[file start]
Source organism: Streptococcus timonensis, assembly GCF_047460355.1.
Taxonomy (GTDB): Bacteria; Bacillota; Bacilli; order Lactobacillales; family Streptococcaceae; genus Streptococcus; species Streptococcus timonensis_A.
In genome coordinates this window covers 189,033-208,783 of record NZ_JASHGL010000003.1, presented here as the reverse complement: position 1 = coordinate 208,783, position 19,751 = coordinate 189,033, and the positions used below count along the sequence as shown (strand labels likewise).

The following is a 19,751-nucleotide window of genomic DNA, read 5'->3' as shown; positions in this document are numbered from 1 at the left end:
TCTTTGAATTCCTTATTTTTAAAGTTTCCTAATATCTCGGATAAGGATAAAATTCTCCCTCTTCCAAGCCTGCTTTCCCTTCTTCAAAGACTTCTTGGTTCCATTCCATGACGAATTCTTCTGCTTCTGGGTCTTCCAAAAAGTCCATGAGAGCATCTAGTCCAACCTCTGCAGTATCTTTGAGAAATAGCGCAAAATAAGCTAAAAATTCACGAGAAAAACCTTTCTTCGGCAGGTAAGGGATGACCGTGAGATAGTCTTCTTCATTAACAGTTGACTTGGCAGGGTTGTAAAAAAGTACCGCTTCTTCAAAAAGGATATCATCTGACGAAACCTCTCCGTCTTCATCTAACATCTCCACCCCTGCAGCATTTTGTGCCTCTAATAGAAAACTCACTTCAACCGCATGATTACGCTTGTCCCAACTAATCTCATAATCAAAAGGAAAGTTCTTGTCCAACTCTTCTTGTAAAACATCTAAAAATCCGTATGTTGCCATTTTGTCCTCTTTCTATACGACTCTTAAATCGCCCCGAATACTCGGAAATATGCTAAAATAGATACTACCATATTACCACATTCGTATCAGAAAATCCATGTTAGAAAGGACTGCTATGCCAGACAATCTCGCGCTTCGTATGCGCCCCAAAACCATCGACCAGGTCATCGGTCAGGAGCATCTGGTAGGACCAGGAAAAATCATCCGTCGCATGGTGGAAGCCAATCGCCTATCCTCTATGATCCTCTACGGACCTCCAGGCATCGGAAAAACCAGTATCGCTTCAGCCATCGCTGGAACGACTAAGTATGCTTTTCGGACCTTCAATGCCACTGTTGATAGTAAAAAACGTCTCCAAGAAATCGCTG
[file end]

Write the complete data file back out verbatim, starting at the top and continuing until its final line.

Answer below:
Source organism: Streptococcus timonensis, assembly GCF_047460355.1.
Taxonomy (GTDB): Bacteria; Bacillota; Bacilli; order Lactobacillales; family Streptococcaceae; genus Streptococcus; species Streptococcus timonensis_A.
In genome coordinates this window covers 189,033-208,783 of record NZ_JASHGL010000003.1, presented here as the reverse complement: position 1 = coordinate 208,783, position 19,751 = coordinate 189,033, and the positions used below count along the sequence as shown (strand labels likewise).

The following is a 19,751-nucleotide window of genomic DNA, read 5'->3' as shown; positions in this document are numbered from 1 at the left end:
TCTTTGAATTCCTTATTTTTAAAGTTTCCTAATATCTCGGATAAGGATAAAATTCTCCCTCTTCCAAGCCTGCTTTCCCTTCTTCAAAGACTTCTTGGTTCCATTCCATGACGAATTCTTCTGCTTCTGGGTCTTCCAAAAAGTCCATGAGAGCATCTAGTCCAACCTCTGCAGTATCTTTGAGAAATAGCGCAAAATAAGCTAAAAATTCACGAGAAAAACCTTTCTTCGGCAGGTAAGGGATGACCGTGAGATAGTCTTCTTCATTAACAGTTGACTTGGCAGGGTTGTAAAAAAGTACCGCTTCTTCAAAAAGGATATCATCTGACGAAACCTCTCCGTCTTCATCTAACATCTCCACCCCTGCAGCATTTTGTGCCTCTAATAGAAAACTCACTTCAACCGCATGATTACGCTTGTCCCAACTAATCTCATAATCAAAAGGAAAGTTCTTGTCCAACTCTTCTTGTAAAACATCTAAAAATCCGTATGTTGCCATTTTGTCCTCTTTCTATACGACTCTTAAATCGCCCCGAATACTCGGAAATATGCTAAAATAGATACTACCATATTACCACATTCGTATCAGAAAATCCATGTTAGAAAGGACTGCTATGCCAGACAATCTCGCGCTTCGTATGCGCCCCAAAACCATCGACCAGGTCATCGGTCAGGAGCATCTGGTAGGACCAGGAAAAATCATCCGTCGCATGGTGGAAGCCAATCGCCTATCCTCTATGATCCTCTACGGACCTCCAGGCATCGGAAAAACCAGTATCGCTTCAGCCATCGCTGGAACGACTAAGTATGCTTTTCGGACCTTCAATGCCACTGTTGATAGTAAAAAACGTCTCCAAGAAATCGCTG